The commissioner’s representative found that relator was disciplined several times during her employment with MAC, including (1) a two-day suspension for inappropriate conduct with a coworker; (2) a two-day suspension for attempted abuse of sick leave, failure to follow work directions, deceit, and insubordination; and (3) a five-day suspension for falsely accusing a coworker of sexual harassment and using the accusation as a form of harassment against him. The commissioner’s representative also found that relator removed a coworker’s belongings from his locker and replaced them with her own and secretly tape-recorded workplace conversations.
The record supports these findings. The bases for the suspensions and other warnings are well documented. Moreover, relator does not dispute many of the acts, including that she removed a coworker’s belongings from his locker and replaced them with her own, that she attended a workshop and yoga class without clear permission, and that she tape-recorded conversations in the workplace without permission. Viewing the evidence in the light most favorable to the decision, it is more than sufficient to sustain the commissioner’s representative’s findings.
Next, we must determine as a matter of law whether relator committed employment misconduct. Relator argues that MAC did not have just cause to terminate her and that her discharge was in retaliation for speaking about inappropriate workplace issues. Essentially, relator is arguing that her conduct did not rise to the level of misconduct.
Minnesota law defines employment misconduct as
(1) any intentional conduct, on the job or off the job, that disregards the standards of behavior that an employer has the right to expect of the employee or disregards the employee’s duties and obligations to the employer; or
(2) negligent or indifferent conduct, on the job or off the job, that demonstrates a substantial lack of concern for the employment.
Minn. Stat. § 268.095, subd. 6(a) (2002). A two-prong test is used to determine whether an employee’s actions constitute employment misconduct within the meaning of Minn. Stat. § 268.095, subd. 6(a). Houston v. Int’l Data Transfer Corp., 645 N.W.2d 144, 149 (Minn. 2002). The employee’s conduct must “(1) be intentional and (2) disregard standards of behavior the employer has a right to expect or the employee’s duties and obligations to the employer.” Id. For the conduct to be intentional under the first prong, it must be “deliberate,” and not “accidental.” Id. The second prong requires an analysis of the employee’s intent that is “separate and distinct” from the intentional conduct required in the first prong. Id. at 150. Thus, the test for employment misconduct requires both the intent to achieve the act in question and the intent to disregard certain standards or duties. Id.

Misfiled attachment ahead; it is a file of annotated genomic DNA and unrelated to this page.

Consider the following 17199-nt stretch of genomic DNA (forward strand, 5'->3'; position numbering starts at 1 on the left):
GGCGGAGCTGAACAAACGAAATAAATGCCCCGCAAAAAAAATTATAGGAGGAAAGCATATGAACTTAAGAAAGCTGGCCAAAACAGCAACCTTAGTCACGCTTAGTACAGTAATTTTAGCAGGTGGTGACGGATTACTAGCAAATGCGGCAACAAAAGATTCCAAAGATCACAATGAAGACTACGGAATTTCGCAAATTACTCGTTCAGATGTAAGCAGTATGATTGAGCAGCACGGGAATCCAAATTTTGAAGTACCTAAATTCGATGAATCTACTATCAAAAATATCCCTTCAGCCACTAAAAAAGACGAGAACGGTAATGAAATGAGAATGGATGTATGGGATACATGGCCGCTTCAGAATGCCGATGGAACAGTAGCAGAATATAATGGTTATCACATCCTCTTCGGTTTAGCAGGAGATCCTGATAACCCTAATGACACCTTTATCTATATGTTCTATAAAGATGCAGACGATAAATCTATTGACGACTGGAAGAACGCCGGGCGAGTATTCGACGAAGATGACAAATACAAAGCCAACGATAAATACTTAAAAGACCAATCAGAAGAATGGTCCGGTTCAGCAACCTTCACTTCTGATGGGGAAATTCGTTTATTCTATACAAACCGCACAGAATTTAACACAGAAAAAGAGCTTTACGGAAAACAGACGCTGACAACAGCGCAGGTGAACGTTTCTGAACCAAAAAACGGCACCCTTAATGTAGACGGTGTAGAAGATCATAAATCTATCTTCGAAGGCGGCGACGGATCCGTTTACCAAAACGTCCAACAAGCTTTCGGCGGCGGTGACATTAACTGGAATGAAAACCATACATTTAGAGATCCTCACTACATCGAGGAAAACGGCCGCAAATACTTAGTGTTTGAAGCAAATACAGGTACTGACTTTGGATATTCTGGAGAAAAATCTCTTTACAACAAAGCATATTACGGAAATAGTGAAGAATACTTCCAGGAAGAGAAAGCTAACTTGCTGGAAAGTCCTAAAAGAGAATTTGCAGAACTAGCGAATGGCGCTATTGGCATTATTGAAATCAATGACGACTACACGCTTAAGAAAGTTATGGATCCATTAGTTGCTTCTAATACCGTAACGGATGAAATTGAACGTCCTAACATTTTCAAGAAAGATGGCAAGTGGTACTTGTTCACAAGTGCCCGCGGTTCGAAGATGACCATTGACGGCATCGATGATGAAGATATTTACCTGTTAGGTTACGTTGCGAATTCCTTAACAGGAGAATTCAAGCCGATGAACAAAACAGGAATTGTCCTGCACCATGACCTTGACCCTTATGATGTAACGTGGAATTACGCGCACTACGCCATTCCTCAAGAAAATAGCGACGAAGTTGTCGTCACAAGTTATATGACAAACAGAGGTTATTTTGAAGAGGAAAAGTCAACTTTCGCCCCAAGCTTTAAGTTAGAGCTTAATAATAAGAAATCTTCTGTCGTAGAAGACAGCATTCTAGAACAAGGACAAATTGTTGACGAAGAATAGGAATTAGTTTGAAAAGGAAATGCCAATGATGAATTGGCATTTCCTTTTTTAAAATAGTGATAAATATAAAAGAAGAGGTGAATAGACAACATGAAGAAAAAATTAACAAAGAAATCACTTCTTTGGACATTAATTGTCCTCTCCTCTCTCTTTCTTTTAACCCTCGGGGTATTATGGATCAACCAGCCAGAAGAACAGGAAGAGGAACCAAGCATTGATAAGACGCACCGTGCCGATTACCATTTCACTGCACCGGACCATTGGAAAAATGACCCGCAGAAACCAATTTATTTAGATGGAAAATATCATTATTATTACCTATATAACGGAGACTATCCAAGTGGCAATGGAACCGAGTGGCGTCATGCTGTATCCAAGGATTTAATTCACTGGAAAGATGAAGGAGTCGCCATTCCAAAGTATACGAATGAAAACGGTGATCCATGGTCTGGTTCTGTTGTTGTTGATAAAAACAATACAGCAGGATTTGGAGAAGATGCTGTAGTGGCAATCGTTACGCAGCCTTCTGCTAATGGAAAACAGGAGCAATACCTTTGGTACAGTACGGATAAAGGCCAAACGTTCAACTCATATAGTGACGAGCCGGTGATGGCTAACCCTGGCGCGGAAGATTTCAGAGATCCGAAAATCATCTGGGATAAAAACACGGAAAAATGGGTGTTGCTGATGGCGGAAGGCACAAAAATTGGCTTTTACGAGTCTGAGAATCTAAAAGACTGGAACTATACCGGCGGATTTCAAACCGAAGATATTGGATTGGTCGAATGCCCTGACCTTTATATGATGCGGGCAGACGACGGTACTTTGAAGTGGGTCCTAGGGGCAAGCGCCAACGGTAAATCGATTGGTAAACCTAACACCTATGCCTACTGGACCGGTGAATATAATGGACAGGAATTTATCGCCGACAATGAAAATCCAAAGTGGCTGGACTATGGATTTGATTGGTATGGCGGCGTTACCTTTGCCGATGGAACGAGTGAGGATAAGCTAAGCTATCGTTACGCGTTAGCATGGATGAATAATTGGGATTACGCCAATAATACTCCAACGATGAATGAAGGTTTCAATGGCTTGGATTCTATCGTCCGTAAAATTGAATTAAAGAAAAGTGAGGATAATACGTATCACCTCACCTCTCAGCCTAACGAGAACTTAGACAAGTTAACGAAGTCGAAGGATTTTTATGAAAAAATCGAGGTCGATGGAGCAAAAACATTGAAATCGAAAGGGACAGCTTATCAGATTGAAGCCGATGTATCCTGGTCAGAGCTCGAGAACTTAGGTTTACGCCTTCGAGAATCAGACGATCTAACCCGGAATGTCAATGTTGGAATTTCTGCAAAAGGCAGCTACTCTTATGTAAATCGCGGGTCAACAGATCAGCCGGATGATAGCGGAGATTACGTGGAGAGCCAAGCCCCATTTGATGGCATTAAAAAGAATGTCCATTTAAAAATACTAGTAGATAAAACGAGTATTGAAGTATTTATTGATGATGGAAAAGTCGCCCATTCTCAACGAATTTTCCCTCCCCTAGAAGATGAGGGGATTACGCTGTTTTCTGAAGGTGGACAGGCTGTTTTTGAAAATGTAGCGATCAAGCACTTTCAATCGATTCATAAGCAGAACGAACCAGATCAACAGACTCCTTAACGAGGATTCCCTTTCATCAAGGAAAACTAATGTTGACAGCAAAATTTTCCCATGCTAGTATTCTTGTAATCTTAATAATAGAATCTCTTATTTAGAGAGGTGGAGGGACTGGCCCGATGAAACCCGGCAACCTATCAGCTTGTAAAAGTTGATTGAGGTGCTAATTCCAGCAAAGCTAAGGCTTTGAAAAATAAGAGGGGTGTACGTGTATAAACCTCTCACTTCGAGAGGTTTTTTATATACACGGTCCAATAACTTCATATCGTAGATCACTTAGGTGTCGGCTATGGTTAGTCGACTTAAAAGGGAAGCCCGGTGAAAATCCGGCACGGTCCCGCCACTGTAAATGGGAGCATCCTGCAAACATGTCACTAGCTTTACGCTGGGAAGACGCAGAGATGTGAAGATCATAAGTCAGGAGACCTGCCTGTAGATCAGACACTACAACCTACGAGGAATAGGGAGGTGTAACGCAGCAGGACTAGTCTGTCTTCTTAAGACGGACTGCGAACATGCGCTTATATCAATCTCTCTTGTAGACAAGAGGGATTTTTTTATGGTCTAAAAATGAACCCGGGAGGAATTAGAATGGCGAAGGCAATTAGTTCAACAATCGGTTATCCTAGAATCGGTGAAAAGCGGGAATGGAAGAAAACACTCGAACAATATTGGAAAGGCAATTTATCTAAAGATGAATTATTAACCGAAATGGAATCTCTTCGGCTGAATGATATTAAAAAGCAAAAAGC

Relator does not argue that her conduct was not intentional; rather, she merely attempts to clarify the facts and circumstances surrounding that conduct. For example, relator admits that she secretly tape-recorded workplace conversations, but claims she did so to protect herself. Additionally, the other acts for which relator was disciplined, such as falsely reporting herself as sick, lying when confronted, falsely accusing a coworker of sexual harassment, and removing a coworker’s belongings from his locker, are clearly “deliberate” and not “accidental.” Therefore, the first prong of the employment misconduct test is easily satisfied.
Under the second prong, the commissioner’s representative concluded that relator “clearly violated the standards of behavior the employer had a right to expect, and after warnings, her conduct evinced an intent to disregard those standards.” We agree. The supreme court has provided that “[a]s a general rule, refusing to abide by an employer’s reasonable policies and requests amounts to disqualifying misconduct.” Schmidgall v. FilmTec Corp., 644 N.W.2d 801, 804 (Minn. 2002). In addition, leaving work early without permission is disqualifying misconduct. Colburn, 346 N.W.2d at 161. Misconduct may also be found where an employee takes time off work after a request to do so has been denied. Little v. Larson Bus Serv., 352 N.W.2d 813, 814-15 (Minn. App. 1984). Moreover, an employee who commits repeated infractions of an employer’s work policies demonstrates a substantial disregard for an employer’s interests. Flahave v. Lang Meat Packing, 343 N.W.2d 683, 687 (Minn. App. 1984).
Relator received progressive warnings and disciplinary actions during her employment with MAC, demonstrating that she was aware of the standards of behavior MAC required. She nonetheless continued to violate those standards over a period of time. The commissioner’s representative did not err in concluding that relator committed employment misconduct, thereby disqualifying her from receiving unemployment benefits.